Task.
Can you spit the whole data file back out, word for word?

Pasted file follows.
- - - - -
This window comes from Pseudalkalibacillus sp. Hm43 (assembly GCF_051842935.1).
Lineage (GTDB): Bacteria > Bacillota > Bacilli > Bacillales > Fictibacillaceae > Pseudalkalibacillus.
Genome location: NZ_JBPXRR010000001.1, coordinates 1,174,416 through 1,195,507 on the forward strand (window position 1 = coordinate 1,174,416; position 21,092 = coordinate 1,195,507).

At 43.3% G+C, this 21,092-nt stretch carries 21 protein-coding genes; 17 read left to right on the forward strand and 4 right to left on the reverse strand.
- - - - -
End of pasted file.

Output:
This window comes from Pseudalkalibacillus sp. Hm43 (assembly GCF_051842935.1).
Lineage (GTDB): Bacteria > Bacillota > Bacilli > Bacillales > Fictibacillaceae > Pseudalkalibacillus.
Genome location: NZ_JBPXRR010000001.1, coordinates 1,174,416 through 1,195,507 on the forward strand (window position 1 = coordinate 1,174,416; position 21,092 = coordinate 1,195,507).

At 43.3% G+C, this 21,092-nt stretch carries 21 protein-coding genes; 17 read left to right on the forward strand and 4 right to left on the reverse strand.